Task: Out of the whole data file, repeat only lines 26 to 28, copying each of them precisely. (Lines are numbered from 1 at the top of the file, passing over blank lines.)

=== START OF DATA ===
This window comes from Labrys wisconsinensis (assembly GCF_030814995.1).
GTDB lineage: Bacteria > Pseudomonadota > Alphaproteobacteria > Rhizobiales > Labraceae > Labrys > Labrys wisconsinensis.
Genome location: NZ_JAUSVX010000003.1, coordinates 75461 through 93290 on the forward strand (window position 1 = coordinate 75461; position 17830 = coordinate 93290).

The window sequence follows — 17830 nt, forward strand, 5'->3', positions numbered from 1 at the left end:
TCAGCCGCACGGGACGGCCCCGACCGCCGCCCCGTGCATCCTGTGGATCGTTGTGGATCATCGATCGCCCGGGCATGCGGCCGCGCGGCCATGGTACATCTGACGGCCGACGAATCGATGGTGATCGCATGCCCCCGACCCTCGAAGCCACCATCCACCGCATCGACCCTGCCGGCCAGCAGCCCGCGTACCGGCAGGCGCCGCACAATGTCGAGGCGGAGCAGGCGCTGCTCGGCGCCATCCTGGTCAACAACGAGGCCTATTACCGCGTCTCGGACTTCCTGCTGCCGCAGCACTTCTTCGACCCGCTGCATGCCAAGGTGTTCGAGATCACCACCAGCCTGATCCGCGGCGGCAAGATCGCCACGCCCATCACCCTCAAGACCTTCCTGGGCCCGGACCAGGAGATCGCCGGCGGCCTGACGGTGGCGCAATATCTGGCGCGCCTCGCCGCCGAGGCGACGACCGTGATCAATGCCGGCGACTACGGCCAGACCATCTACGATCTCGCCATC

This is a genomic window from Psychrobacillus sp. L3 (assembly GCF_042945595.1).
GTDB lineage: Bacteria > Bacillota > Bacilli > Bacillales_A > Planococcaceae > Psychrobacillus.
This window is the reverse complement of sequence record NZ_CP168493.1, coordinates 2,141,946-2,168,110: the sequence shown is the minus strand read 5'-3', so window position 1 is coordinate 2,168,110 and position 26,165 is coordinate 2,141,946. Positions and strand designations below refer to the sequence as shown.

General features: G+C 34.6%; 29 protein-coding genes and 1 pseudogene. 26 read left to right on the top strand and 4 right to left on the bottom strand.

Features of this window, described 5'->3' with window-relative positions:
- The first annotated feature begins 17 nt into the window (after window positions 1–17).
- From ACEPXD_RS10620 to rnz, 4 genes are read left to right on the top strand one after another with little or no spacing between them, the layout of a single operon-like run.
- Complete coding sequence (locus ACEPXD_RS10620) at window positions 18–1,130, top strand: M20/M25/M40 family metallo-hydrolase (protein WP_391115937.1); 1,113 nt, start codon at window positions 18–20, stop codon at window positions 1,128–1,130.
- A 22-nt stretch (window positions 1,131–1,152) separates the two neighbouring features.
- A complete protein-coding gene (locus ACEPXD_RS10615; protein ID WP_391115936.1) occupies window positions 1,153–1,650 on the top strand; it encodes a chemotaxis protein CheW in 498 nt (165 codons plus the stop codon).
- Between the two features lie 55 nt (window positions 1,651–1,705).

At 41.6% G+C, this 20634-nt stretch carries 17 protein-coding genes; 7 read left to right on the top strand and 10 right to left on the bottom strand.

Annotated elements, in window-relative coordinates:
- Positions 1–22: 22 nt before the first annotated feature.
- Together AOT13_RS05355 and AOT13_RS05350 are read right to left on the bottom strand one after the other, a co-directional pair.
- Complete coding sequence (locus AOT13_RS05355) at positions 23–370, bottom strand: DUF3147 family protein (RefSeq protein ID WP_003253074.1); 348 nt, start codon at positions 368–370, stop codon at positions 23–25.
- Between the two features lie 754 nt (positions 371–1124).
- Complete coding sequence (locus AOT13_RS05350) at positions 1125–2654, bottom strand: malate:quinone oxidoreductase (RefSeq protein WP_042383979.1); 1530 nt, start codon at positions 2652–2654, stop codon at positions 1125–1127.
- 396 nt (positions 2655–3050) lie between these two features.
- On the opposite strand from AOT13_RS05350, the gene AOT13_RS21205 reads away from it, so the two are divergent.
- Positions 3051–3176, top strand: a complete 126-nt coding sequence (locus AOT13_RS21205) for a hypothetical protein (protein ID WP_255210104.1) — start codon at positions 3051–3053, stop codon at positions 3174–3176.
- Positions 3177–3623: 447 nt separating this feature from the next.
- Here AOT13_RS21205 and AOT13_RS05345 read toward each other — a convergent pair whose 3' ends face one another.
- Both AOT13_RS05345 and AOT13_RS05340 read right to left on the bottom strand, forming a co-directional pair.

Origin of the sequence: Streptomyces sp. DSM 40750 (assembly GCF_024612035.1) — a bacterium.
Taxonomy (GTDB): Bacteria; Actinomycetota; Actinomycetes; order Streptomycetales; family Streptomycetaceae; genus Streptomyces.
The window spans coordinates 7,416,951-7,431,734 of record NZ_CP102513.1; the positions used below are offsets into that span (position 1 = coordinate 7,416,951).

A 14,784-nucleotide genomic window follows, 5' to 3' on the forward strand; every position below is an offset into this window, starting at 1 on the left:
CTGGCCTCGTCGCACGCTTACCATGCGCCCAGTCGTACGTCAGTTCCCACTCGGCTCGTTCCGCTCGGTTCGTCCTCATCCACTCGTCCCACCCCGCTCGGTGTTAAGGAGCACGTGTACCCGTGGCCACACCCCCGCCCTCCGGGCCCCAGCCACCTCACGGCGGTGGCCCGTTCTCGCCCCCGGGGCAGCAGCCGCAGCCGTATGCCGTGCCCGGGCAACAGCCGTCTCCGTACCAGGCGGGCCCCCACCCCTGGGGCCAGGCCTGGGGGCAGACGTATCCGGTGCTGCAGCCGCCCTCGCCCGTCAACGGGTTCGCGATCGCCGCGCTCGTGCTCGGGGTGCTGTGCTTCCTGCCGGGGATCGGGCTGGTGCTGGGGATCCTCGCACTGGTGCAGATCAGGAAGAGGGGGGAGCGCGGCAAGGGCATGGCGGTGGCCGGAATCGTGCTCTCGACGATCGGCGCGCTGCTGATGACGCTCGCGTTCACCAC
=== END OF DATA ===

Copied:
- Positions 3051–3176, top strand: a complete 126-nt coding sequence (locus AOT13_RS21205) for a hypothetical protein (protein ID WP_255210104.1) — start codon at positions 3051–3053, stop codon at positions 3174–3176.
- Positions 3177–3623: 447 nt separating this feature from the next.
- Here AOT13_RS21205 and AOT13_RS05345 read toward each other — a convergent pair whose 3' ends face one another.